Eating beef ' is less green than driving'
Producing 2.2lb (1 kg) of beef generates as much greenhouse gas as driving a car non-stop for three hours, it was claimed yesterday.
Japanese scientists used a range of data to calculate the environmental impact of a single purchase of beef.
Taking into account all the processes involved, they said, four average sized steaks generated greenhouse gases with a warming potential equivalent to 80.25lb of carbon dioxide. This also consumed 169 megajoules of energy.
That means that 2.2lb of beef is responsible for greenhouse gas emissions which have the same effect as the carbon dioxide released by an ordinary car travelling at 50 miles (80.5 km) per hour for 155 miles (250 km), a journey lasting three hours. The amount of energy consumed would light a 100-watt bulb for 20 days.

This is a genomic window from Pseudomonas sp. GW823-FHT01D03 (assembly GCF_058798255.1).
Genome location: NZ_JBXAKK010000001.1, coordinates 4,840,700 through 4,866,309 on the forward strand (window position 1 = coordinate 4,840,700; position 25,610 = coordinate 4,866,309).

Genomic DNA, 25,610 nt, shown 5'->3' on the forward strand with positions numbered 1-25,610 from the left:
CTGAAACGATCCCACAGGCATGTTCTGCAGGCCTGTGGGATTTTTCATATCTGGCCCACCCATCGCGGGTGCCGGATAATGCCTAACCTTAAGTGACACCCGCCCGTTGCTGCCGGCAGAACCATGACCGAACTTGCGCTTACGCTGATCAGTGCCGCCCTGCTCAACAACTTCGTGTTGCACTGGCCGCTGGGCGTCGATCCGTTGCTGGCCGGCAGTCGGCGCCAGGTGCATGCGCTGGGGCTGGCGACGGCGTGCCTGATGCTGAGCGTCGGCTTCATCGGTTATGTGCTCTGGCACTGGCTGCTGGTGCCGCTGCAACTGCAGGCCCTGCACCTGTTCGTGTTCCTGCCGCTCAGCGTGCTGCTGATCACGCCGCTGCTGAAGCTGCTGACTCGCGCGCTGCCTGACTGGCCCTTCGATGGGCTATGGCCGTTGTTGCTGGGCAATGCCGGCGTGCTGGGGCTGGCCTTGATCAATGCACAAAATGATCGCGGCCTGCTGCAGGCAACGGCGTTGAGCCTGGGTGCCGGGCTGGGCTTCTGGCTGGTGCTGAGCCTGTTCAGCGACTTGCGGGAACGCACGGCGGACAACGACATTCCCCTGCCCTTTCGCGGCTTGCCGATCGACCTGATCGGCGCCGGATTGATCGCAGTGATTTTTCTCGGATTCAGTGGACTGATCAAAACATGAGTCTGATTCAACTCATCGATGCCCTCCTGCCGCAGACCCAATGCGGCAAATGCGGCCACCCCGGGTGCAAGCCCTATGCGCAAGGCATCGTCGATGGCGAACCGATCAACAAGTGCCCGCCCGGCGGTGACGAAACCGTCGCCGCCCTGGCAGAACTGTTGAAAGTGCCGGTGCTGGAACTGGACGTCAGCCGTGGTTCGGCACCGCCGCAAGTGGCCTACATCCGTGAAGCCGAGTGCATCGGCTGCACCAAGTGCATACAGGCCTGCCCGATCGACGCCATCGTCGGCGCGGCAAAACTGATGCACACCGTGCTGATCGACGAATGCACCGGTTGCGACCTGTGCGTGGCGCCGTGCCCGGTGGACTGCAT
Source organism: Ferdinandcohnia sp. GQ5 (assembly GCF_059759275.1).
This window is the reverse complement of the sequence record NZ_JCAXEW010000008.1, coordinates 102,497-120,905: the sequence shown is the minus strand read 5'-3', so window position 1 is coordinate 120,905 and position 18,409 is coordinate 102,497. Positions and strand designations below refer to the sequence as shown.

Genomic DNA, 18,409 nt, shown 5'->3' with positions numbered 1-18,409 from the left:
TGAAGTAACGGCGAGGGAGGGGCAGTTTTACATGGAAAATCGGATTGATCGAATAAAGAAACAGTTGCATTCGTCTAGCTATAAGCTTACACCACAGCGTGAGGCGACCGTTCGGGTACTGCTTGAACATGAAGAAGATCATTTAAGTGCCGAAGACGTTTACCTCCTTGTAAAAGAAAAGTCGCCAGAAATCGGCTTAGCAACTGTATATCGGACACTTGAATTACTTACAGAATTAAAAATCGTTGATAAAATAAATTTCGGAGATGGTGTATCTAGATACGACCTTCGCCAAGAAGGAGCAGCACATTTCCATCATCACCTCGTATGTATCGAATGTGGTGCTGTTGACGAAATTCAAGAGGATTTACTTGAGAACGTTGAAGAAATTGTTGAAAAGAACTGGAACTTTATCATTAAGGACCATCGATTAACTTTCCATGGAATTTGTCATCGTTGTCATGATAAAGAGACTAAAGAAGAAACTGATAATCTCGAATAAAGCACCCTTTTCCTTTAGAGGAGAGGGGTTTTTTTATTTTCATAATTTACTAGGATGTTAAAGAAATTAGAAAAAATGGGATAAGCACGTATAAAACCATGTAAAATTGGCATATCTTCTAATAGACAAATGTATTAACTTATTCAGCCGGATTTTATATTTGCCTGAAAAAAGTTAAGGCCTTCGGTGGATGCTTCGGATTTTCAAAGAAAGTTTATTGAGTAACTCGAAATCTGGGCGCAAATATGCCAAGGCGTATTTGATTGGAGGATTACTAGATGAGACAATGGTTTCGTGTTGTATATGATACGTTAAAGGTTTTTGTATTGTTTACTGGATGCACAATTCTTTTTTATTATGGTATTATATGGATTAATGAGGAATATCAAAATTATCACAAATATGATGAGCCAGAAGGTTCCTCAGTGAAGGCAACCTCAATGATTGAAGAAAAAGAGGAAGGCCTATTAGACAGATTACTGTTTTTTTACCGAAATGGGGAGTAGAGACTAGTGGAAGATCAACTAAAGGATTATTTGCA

Most of the greenhouse gas emissions are in the form of methane released from the animals' digestive systems, New Scientist magazine reported.
But more than two thirds of the energy used goes towards producing and transporting cattle feed, said the study, which was led by Akifumi Ogino from the National Institute of Livestock and Grassland Science in Tsukuba, Japan.
Su Taylor, the press officer for the Vegetarian Society, told New Scientist: "Everybody is trying to come up with different ways to reduce carbon footprints, but one of the easiest things you can do is to stop eating meat."
Image: LarimdaME / Flickr
Tags: Beef | Cow | Methane | Green